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When Nick Spain, founder of design firm Arthur’s, first walked into the kitchen of this historic 1800s country home in Red Hook, New York, he thought: Hodgepodge. Well loved, but well worn. Kinda dark. Funky flow. Short on storage. Incredible views. Low ceilings but historic bones (the Smithsonian-archived house was previously owned by painter Edward Ludlow Mooney). In other words, a spot-on project for a designer who named his firm after his grandparents’ best friend, whose lopsided home was the frequent haunt of a certain little neighbor boy who honed his imagination and inventiveness during many an afternoon there.
“The first thing I do is ‘listen’ to the soul of older homes,” says Spain. “The clues of what it wants and needs to be are there between the original impulse, the existing architecture, and the previous owners. It’s my job to put them together, like a puzzle, and layer on my client’s needs.”
Spain’s ultimate goal with this project was “to acknowledge precedent but not be constrained by it,” he says. This meant a history-meets-modernity narrative complete with a palette drawn from Mooney’s masculine portraits, dark oak cabinets in contemporary cuts, ceilings vaulted with collar ties from the original framing, and a rethink on the traditional checkerboard floor.
Here’s how he maneuvered the mix.
Ditch the Wrong Kind of Retro
Some “awful” ’80s skylights were bringing in more light, sure, but bringing the vibes down—way down. “Immediately those had to go,” says Spain. “Skylights don’t belong in that Colonial house.” But the owners did need more light, so he expanded the window space with traditional six-over-six windows that, according to Spain, “feel in conversation with the original house.”
Hold Onto What Makes You Happy
Spain dives deep with homeowners to determine which part of their existing space—if any!—they already cherish. In this home, it was the view out this window to dogwood trees and rolling hills. That was his cue to permanently frame it up with a built-in banquette (backed with fabric from Rebecca Atwood) and breakfast table for meditative, mug-in-hand mornings.
Own Your Habits (and Mess!)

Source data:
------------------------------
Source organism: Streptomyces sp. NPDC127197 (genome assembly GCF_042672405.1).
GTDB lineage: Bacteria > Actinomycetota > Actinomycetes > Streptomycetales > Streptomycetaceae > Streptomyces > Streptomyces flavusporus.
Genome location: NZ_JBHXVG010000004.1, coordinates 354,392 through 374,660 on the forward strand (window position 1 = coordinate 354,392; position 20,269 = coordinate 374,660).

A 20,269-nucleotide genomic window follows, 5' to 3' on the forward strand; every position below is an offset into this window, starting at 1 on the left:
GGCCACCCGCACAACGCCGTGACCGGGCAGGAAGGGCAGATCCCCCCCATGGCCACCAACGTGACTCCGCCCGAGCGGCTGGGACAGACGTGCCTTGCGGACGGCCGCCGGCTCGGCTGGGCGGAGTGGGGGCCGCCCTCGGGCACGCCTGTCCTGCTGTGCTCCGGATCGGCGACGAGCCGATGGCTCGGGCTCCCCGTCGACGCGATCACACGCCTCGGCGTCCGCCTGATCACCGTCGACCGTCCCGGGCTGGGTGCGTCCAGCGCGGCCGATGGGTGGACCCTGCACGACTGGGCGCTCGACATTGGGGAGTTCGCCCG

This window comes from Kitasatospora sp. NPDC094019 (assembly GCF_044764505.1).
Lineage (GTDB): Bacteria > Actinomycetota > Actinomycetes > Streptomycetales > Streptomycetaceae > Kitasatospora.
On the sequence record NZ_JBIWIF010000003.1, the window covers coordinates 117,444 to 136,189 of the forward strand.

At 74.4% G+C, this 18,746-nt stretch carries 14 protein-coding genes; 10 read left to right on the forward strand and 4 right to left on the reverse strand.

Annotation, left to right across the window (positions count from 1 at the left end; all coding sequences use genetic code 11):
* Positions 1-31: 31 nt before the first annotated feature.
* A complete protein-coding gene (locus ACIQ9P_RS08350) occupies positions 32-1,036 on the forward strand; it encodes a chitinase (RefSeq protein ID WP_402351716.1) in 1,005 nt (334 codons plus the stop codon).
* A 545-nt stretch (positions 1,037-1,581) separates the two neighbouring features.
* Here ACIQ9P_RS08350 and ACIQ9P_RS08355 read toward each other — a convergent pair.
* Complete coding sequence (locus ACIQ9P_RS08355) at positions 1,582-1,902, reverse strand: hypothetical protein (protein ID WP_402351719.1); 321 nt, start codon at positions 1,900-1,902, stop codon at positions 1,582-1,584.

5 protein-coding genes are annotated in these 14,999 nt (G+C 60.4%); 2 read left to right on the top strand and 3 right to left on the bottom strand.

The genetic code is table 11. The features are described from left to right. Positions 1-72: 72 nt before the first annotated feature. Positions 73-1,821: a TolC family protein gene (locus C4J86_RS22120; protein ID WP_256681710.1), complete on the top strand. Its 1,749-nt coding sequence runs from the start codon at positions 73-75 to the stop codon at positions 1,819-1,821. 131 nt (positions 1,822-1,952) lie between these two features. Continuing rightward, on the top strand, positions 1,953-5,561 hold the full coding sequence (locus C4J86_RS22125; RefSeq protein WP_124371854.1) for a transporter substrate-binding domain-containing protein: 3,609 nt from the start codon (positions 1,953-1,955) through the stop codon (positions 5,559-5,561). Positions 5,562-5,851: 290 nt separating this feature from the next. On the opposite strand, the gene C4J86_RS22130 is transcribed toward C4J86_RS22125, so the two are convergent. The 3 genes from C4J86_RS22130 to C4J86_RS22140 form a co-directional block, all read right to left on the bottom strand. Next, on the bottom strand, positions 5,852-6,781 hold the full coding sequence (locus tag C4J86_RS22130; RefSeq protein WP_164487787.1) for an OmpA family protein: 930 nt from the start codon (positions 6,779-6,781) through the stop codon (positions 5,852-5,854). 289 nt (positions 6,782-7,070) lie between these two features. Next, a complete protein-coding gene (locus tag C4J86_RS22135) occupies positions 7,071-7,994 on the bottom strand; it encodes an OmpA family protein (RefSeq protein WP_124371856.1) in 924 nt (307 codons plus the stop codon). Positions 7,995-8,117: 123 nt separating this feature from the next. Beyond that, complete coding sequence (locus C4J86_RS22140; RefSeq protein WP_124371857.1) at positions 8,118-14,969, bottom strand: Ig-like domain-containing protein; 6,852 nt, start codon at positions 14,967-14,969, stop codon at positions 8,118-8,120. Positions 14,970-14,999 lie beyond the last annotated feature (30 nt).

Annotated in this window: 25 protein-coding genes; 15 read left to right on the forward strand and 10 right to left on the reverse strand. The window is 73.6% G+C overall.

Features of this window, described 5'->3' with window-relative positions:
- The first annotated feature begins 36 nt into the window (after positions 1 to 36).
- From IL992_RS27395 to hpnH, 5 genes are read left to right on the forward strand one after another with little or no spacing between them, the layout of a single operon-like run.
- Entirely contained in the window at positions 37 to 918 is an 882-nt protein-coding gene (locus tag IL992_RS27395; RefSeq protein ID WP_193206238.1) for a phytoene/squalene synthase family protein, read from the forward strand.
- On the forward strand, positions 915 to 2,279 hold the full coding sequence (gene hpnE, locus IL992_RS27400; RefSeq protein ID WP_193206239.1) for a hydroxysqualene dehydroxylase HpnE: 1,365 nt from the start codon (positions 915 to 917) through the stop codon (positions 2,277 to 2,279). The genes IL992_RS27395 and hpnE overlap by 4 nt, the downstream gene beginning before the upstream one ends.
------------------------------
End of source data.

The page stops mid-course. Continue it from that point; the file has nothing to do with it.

Once pure function, kitchens now wear all the hats. Nowadays most people are using the space for cooking, eating, entertaining, WFH-ing, homework-ing—you get the drift. “You need a proper storage plan in place,” says Spain. “It’s the most crucial thing you can do.” Daily-use pots and pans in easy reach, cabinets reserved for miscellany, and room to grow. “We all have at least one junk drawer,” says Spain. “Admit it! All the funky stuff goes in there. It’s a must!”
Do Away With Design Friction
That light switch you always reach for and miss, those cabinets opening the wrong way, the counter you bump into weekly. When you’re reno-ing, fix them. “We moved the door to the mudroom by 8 inches so you could make a beeline across the kitchen to the rest of the house,” says Spain. “It sounds crazy, but sometimes the smallest tweaks can make all the difference in how functional your space is day-to-day.”
Splurge on High-Touch Items
Those items you constantly interact with deserve extra love. “We underestimate the value of things like handles, hardware, knobs, light switches, and cabinet guts,” says Spain, who brought in custom pulls by ceramist Jordan McDonald. “Loving the feel and function of things you mess with daily in your home significantly impacts your life.”
Put a Twist on the Classics
Though found throughout global history all the way back to ancient Egyptian temples, black and white checkerboard floors bring a certain amount of nostalgic Americana to the party. “They’re in the background of a lot of our cultural touch points, like pizza parlors and coffee shops,” says Spain. So while nodding to the checked diner standard, he drew from one of his client’s color-saturated childhood in India with a palette of deep blue and green Zia tiles.
Don’t Follow Trends
“We went to this place on Instagram where all the oak was whitewashed,” says Spain. “But I love natural oak. All shapes and sizes. And in this home, dark oak felt more old world and appropriate.” The cabinets by Reform give a smidge of modernity with their sleek, simple framing.
Don’t Sleep on Small Spaces
Off the kitchen, a tiny entryway languished. “It was a mess,” says Spain. “Tight space, insignificant storage. But it’s your first entry point to the house and really needs to function.” He wrapped the petite room in cabinetry and carved out space for a bench. At 10 inches wide, it’s narrower than the 12-inch standard but still wide enough for storage down below and a seat to perch and de-boot before walking into the kitchen.
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